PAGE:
Advanced Praise

The Grand Promise is more than a gripping debut from a writer of grand promise. Anderson has given us a poignant exploration of the costs and benefits of progress that is at once hopeful and redemptive. A great addition to the northwest canon.”

Jonathan Evison, author of West of Here and Small World 

Rebekah Anderson’s wonderful debut novel The Grand Promise is a roiling, remarkably ambitious saga exploring the lives of a complex array of characters forever altered by the construction of the largest dam in North America—the Grand Coulee on the Columbia River. Deeply researched, the book evokes with remarkable specificity these ordinary and extraordinary people living in rural Washington in the late 1930s, as they’re pushed and pulled by this outrageously ambitious project, their lives swept up and overturned by the forces of history.”

 — Peter Mountford, author of A Young Man’s Guide to Late Capitalism and The Dismal Science

Rebekah Anderson imagines the repercussions of building the Grand Coulee Dam for riverside communities riven by prejudice, need and hope. To make it through The Great Depression, her characters destroy, scavenge and rebuild to salvage their homes and self-images. A most American story of survival and self advancement in the name of questionable progress, The Grand Promise posits questions about prosperity whose answers are playing out in real time. Amidst shanty towns of a Pacific Northwest more akin to modern times than most people want to believe, each generation raises the stakes for the next.”

 — Kristen Millares Young, author of Subduction and Good Mother

One of the dominant stories of the American west during the first half of the 20th century was the story of water. Rebekah Anderson’s riveting debut, The Grand Promise, perfectly captures the crackling energy of that time, delivering the gravity and complexity of the building of the Grand Coulee dam, telling a story both intimate and epic, and revealing the beating heart of those who benefitted and were harmed by the project. Informative yet compelling, educational but deeply moving, this fantastic novel represents the best of what historical fiction can do.”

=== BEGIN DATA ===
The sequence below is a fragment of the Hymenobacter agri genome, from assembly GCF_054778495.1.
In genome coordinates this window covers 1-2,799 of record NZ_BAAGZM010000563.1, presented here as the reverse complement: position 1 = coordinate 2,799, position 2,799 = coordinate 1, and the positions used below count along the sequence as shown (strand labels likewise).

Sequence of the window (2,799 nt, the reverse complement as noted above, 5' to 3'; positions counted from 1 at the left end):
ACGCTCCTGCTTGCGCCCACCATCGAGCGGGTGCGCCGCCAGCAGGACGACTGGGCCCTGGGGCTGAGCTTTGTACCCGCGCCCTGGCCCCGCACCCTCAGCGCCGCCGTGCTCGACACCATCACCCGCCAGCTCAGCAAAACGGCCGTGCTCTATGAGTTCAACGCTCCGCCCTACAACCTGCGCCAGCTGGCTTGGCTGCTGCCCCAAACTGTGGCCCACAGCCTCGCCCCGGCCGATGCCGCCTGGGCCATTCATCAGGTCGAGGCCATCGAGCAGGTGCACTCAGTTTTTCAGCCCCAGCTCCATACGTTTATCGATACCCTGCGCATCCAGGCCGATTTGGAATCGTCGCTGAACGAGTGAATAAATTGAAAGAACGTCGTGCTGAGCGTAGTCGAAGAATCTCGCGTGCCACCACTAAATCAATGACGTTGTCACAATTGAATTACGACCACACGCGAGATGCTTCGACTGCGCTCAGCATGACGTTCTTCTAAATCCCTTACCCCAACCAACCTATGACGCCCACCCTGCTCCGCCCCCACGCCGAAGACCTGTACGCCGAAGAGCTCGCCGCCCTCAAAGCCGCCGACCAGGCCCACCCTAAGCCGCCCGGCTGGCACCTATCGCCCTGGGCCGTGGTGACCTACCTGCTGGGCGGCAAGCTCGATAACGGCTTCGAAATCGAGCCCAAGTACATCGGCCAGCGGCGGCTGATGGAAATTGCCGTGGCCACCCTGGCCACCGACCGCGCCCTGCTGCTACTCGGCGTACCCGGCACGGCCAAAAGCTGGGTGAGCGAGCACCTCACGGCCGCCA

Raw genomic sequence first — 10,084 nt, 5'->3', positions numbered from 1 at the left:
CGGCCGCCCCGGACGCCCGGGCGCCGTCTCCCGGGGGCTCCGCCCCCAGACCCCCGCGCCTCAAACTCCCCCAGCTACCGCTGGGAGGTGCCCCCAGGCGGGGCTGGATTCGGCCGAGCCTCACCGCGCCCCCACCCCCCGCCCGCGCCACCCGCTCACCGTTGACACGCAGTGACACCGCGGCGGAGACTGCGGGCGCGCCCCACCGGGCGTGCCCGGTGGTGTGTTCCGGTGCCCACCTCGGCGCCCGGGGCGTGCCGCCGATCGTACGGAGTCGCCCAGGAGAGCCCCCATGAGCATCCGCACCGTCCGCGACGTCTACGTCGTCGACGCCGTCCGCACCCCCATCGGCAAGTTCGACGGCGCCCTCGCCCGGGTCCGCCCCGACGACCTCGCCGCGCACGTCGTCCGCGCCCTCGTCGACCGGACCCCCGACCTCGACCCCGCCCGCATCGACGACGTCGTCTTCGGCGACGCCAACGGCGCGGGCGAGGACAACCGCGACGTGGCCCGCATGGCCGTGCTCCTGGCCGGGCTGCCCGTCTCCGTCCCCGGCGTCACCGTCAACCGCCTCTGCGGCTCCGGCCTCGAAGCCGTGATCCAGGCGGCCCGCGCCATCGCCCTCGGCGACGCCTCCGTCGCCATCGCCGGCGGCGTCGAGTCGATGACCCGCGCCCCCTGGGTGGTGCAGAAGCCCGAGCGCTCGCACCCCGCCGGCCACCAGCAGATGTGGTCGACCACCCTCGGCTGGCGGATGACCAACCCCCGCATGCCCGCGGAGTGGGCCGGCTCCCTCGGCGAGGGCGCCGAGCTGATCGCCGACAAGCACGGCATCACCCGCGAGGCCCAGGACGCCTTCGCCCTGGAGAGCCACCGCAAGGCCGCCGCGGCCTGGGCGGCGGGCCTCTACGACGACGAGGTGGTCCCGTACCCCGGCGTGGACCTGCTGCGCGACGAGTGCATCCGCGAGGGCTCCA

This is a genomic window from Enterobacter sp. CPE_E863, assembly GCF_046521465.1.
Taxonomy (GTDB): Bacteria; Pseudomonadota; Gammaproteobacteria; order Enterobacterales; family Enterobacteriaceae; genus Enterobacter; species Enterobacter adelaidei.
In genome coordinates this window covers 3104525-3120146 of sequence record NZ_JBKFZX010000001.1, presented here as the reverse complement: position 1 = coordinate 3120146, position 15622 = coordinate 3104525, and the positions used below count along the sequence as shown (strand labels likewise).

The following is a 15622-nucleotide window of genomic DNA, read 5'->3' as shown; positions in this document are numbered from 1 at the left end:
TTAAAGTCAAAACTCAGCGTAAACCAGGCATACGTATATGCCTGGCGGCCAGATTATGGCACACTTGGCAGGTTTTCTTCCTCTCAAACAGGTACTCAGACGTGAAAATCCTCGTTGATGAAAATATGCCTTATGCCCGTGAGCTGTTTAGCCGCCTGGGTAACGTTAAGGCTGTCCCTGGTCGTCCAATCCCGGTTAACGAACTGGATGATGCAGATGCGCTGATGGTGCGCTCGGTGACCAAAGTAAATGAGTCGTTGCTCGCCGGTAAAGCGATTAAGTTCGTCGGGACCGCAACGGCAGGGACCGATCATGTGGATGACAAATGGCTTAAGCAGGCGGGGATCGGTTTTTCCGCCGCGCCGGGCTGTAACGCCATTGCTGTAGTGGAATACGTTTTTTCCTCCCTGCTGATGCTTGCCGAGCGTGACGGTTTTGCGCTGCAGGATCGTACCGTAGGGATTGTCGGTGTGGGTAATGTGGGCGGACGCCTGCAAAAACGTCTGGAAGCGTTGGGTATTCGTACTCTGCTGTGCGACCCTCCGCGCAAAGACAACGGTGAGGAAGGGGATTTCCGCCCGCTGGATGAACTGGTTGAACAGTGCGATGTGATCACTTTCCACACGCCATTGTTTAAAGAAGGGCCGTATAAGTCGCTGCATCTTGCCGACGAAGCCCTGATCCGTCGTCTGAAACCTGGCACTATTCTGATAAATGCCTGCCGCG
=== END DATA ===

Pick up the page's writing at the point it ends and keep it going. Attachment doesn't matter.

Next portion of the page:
Alan Heathcock, author of VOLT and 40

In her engrossing debut novel, The Grand Promise, Rebekah Anderson deftly weaves an intimate family story of conflict and redemption into a sweeping historical narrative bringing to life one of the most important stories of the 20th Century American West–the construction of the Grand Coulee Dam.”

Shawn Vestal, author of Daredevils and Godforsaken Idaho

In The Grand Promise, Rebekah Anderson deftly reveals the individual and community conflicts a grand infrastructure project forces onto a close-knit rural community, and the ways in which progress cuts a divide between those bent on preserving history and those eager to write the future. At a time when America sits at a cultural crossroads, the novel serves as a reminder that so much of the territory we occupy is underwritten by these conflicts and divides and that we all carry them within us because they’re a vital, visceral part of our ancestry and our American history.”

Jane Hodges, Rent Vs. Own

The Grand Promise is a gorgeously written account of a part of America that literature often overlooks. With rich descriptions and complex characters, Rebekah Anderson offers a much-needed view of Columbia River towns during the Great Depression. In the tradition of classical working-class writers such as Sinclair and Steinbeck, but with a fresh contemporary voice and an eye toward inclusivity, Anderson fairly and carefully portrays the stories of workers and the Native Americans whose lifestyles—and dignity—are threatened by poverty, progress, and imminent domain. This powerful debut is certain to be a welcomed addition to regional fiction.”

DeMisty D. Bellinger, author of Peculiar Heritage and New to Liberty

In these harsh times of extreme political tribalism, it takes true courage to tell a story without proselytizing for one side or the other–to let the story do its job by simply unfolding without the interjection of moral judgment. And that’s exactly what this fine new novel by Rebekah Anderson does. Lets the reader make up his or her own mind about what it means to ‘progress;’ what it means to ‘preserve,’ what  virtue has to do with accruing power and wealth. But what I admire most about The Grand Promise is that in the end, what we have here is an epic love poem to the Northwest and all those who inhabit it.”

Finn Wilcox, author of Too Late to Turn Back Now

Rebekah Anderson’s novel, The Grand Promise, presents a compelling picture of the personal human disruptions brought on in the 1930s during the construction of the Grand Coulee Dam. Communities and the people who lived in them had their lives and their livelihoods changed as dam construction required thousands of workers and as the rising reservoir behind the dam slowly drowned long established settlements and ways of life.  Anderson pictures the drama of those changes on a personal level through the interwoven lives of a few men and women who the reader comes to know in depth. The work is an excellent read for anyone interested in that era, Grand Coulee, The New Deal, or Washington State history.”

Paul Pitzer, author of Grand Coulee: Harnessing a Dream